Abstract 14460: Patterns of Recovery from Acute Hospital-Acquired Anemia After Acute Myocardial Infarction and Association with Clinical Outcomes
Introduction: Acute, hospital-acquired anemia (HAA) that develops during AMI hospitalization is associated with higher long-term mortality and worse health status. Patterns of recovery from HAA and their association with outcomes are unknown.
Methods: In the prospective 24-center TRIUMPH registry of AMI, we identified 530 patients with HAA (defined as normal hemoglobin (Hgb) on admission but anemia at discharge) who also had repeat protocol driven Hgb measurement 1-month post-discharge. We compared 18-month mortality and 12-month health status (Short-Form 12 Physical Component Summary (SF-12 PCS)) of patients with resolved vs. persistent anemia at 1-month with log-rank tests and multivariable Cox proportional hazards regression for mortality analyses and multivariable repeated measures linear regression incorporating 1-, 6- and 12-month SF-12 PCS scores adjusting for baseline scores and clinical variables for health status analyses.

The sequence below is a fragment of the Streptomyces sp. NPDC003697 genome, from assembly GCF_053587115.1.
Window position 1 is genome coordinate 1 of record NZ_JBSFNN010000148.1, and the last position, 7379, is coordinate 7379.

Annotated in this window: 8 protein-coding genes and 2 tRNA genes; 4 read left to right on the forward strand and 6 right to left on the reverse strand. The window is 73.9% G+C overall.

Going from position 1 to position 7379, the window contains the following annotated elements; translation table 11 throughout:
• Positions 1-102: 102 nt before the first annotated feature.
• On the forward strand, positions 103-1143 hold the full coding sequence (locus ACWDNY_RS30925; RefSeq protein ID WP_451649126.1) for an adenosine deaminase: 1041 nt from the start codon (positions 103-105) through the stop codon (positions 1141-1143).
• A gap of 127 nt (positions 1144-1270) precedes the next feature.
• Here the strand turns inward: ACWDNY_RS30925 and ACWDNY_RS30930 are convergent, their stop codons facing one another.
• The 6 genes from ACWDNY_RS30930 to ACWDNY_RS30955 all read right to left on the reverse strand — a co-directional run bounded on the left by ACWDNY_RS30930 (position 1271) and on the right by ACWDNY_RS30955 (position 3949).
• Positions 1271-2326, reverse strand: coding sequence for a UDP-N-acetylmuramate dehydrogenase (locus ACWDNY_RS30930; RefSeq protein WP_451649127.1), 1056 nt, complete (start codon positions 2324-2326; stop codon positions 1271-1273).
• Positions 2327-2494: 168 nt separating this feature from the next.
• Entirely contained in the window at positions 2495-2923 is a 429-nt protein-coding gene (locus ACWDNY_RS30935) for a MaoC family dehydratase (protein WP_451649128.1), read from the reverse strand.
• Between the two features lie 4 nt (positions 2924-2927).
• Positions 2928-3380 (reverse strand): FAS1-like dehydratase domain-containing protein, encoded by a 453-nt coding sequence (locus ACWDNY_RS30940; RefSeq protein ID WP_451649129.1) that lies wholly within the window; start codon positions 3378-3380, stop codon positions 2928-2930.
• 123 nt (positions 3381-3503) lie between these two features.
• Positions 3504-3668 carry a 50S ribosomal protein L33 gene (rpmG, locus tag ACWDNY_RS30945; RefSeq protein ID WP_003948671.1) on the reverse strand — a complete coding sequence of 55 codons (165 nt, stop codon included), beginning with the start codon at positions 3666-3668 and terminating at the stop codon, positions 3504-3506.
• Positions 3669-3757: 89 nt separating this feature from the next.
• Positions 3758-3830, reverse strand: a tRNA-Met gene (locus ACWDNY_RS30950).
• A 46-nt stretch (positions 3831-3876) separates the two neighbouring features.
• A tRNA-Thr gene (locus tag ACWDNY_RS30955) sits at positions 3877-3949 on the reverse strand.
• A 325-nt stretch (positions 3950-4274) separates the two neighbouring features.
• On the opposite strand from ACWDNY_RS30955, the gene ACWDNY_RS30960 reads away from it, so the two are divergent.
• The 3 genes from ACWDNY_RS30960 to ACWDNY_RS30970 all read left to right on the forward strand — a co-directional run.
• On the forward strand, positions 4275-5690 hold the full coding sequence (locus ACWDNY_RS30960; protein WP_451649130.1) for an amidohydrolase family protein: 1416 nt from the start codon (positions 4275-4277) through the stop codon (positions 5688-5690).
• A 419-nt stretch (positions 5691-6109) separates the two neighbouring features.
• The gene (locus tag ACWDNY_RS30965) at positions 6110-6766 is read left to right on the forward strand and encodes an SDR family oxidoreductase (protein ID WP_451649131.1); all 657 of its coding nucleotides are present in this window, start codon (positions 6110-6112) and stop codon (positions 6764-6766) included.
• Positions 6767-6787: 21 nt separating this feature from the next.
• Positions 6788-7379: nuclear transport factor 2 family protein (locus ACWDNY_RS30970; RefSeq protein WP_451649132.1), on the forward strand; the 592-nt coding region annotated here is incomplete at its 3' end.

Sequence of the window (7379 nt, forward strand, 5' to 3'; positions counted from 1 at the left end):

Results: Overall, 365 HAA patients (68.9%) had normal Hgb at 1-month post-discharge while 165 (31.1%) had persistent anemia. Unadjusted mortality was greater in patients with persistent anemia than in those whose anemia resolved (9/160 (4.4)% vs. 8/346 (1.7%), p=0.008)(Figure), however, this association was attenuated after adjustment for GRACE score (HR 1.8 (95% CI 0.7-4.2)). Mean SF-12 PCS scores across time were significantly higher in those with resolved HAA (2.48 (95% CI 0.9-4.0) in comparison to patients with persistent HAA.
Conclusions: HAA persists in one third of AMI patients 1 month post-discharge. Although this study was underpowered for mortality outcomes, patients with persistent HAA had higher unadjusted mortality and significantly worse health status than those with resolved HAA 1-month after discharge. Whether better recognition and management of HAA at the time of discharge can improve patient outcomes remains unknown.
- © 2010 by American Heart Association, Inc.